Clentiazem protects against chronic cerebral vasospasm in rabbit basilar artery.
Experiments were carried out in rabbits to determine whether clentiazem (8-chlorodiltiazem), a cerebrovascular-selective calcium channel blocker, administered 24 hours before subarachnoid hemorrhage influenced the subsequent cerebral vasospasm.
Subarachnoid hemorrhage was induced by multiple injections of blood into the prepontine cisterns of 35 male New Zealand White rabbits, and clentiazem (5 mg/kg) was administered 4 times daily until sacrifice. Cerebral artery diameter was assessed in vivo by angiography. Functional features of basilar arteries were measured using conventional in vitro methodology.
Clentiazem reduced the angiographic narrowing seen on days 2 and 5 from 35% and 34%, respectively (sham control, 1.42 +/- 0.31 mm [n = 22]), to 8% and 11%, respectively, and prevented the narrowing (32%) that occurred on day 9. Narrowing in the untreated rabbits was only partly reversed by papaverine; all narrowing in clentiazem-treated animals was papaverine sensitive. Clentiazem prevented or reduced many of the changes in the basilar artery caused by the subarachnoid hemorrhage. Of particular relevance to arterial narrowing were the increased wall stiffness, the transient spontaneous changes in wall force, and the reduction in relaxation to acetylcholine. Reduction of the changes in wall force induced by agonists and by stimulation of intramural sympathetic nerves was observed.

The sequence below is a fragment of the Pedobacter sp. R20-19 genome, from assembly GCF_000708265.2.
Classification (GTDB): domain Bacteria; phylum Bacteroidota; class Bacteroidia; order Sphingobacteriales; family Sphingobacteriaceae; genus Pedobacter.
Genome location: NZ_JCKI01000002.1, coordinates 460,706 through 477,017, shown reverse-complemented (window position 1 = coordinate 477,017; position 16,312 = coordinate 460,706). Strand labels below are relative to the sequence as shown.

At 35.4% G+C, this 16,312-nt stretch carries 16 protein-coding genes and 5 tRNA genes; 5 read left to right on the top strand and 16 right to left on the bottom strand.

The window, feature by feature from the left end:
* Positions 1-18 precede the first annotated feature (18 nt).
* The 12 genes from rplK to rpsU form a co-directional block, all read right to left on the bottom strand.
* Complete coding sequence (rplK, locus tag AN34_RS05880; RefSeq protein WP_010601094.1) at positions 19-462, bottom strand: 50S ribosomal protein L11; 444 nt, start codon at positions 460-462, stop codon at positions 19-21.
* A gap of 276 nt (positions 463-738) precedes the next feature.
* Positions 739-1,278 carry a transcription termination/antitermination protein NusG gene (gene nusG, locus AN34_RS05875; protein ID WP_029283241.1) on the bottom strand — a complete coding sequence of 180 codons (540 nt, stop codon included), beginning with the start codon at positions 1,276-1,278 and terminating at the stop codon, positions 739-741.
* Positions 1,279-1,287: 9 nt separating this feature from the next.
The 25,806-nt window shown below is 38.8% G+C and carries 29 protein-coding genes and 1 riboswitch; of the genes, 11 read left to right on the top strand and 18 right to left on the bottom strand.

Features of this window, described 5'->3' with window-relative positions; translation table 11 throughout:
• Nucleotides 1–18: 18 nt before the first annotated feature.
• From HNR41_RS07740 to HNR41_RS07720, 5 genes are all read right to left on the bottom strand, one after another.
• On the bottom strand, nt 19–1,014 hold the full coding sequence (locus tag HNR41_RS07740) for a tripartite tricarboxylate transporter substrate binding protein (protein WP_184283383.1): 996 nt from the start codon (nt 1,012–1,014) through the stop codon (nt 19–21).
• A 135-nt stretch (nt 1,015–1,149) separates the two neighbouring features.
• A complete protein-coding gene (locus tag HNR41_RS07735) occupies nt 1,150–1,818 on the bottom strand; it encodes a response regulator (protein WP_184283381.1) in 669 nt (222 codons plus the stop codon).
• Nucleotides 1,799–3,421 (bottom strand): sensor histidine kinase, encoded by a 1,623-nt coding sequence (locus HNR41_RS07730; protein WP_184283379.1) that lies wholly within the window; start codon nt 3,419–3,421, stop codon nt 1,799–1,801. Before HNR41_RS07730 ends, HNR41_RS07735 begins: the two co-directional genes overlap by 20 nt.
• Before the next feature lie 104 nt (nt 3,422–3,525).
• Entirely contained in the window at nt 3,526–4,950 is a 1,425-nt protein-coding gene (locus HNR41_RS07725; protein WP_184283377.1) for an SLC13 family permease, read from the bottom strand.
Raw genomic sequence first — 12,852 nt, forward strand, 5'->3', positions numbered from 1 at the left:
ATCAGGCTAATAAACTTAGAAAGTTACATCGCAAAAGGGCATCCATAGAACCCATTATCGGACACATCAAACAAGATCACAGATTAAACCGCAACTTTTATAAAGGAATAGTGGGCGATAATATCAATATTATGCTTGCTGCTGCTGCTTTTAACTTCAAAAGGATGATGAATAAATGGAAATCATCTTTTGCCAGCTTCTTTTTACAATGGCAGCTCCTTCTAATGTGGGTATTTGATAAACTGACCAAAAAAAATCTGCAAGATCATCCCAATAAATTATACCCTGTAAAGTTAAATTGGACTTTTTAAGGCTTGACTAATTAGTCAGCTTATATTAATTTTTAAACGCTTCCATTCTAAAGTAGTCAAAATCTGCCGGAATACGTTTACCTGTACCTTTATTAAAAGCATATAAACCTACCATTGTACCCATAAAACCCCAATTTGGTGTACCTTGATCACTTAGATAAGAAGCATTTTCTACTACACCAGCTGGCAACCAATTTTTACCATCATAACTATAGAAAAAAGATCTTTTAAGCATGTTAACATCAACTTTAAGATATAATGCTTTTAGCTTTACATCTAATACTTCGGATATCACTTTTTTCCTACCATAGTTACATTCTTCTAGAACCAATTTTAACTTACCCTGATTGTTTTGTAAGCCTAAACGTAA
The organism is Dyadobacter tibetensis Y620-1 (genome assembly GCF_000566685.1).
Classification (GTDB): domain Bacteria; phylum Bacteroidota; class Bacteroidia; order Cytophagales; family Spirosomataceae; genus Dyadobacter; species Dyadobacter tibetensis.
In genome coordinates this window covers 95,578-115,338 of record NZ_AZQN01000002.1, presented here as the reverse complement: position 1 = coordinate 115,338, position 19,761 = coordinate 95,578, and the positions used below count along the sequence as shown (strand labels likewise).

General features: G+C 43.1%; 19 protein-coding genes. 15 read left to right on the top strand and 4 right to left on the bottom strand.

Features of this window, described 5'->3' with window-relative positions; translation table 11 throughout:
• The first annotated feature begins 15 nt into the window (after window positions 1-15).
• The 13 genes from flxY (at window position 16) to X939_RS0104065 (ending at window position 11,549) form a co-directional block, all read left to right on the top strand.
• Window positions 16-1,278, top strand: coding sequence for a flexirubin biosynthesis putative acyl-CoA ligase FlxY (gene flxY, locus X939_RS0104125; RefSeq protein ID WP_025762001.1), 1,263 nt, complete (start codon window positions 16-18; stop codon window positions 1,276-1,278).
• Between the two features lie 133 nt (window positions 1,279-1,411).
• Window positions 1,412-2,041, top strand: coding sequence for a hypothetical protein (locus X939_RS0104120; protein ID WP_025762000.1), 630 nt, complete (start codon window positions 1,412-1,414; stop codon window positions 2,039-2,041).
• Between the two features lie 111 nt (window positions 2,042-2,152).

The vascular damage associated with chronic cerebral vasospasm is related to calcium entry into the smooth muscle and endothelial cells, and possibly sympathetic nerve terminals, through calcium channels sensitive to clentiazem, which suggests that clentiazem may be of value in the management of chronic cerebral vasospasm.
- Copyright © 1991 by American Heart Association